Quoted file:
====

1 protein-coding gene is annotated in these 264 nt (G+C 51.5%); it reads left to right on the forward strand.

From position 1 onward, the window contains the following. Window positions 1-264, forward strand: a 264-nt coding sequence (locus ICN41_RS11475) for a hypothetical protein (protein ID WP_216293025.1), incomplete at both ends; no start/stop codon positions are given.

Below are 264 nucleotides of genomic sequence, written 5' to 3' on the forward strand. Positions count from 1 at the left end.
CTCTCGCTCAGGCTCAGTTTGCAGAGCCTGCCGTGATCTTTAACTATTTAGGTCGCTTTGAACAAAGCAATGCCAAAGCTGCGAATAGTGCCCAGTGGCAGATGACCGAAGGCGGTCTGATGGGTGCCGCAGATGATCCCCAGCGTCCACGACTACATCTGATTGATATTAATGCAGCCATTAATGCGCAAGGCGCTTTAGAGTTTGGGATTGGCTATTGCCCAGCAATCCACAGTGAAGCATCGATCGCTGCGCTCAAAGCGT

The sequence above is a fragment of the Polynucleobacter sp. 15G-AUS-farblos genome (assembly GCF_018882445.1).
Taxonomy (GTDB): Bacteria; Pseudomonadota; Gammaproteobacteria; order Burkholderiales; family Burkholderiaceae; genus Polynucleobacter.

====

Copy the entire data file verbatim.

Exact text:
1 protein-coding gene is annotated in these 264 nt (G+C 51.5%); it reads left to right on the forward strand.

From position 1 onward, the window contains the following. Window positions 1-264, forward strand: a 264-nt coding sequence (locus ICN41_RS11475) for a hypothetical protein (protein ID WP_216293025.1), incomplete at both ends; no start/stop codon positions are given.

Below are 264 nucleotides of genomic sequence, written 5' to 3' on the forward strand. Positions count from 1 at the left end.
CTCTCGCTCAGGCTCAGTTTGCAGAGCCTGCCGTGATCTTTAACTATTTAGGTCGCTTTGAACAAAGCAATGCCAAAGCTGCGAATAGTGCCCAGTGGCAGATGACCGAAGGCGGTCTGATGGGTGCCGCAGATGATCCCCAGCGTCCACGACTACATCTGATTGATATTAATGCAGCCATTAATGCGCAAGGCGCTTTAGAGTTTGGGATTGGCTATTGCCCAGCAATCCACAGTGAAGCATCGATCGCTGCGCTCAAAGCGT

The sequence above is a fragment of the Polynucleobacter sp. 15G-AUS-farblos genome (assembly GCF_018882445.1).
Taxonomy (GTDB): Bacteria; Pseudomonadota; Gammaproteobacteria; order Burkholderiales; family Burkholderiaceae; genus Polynucleobacter.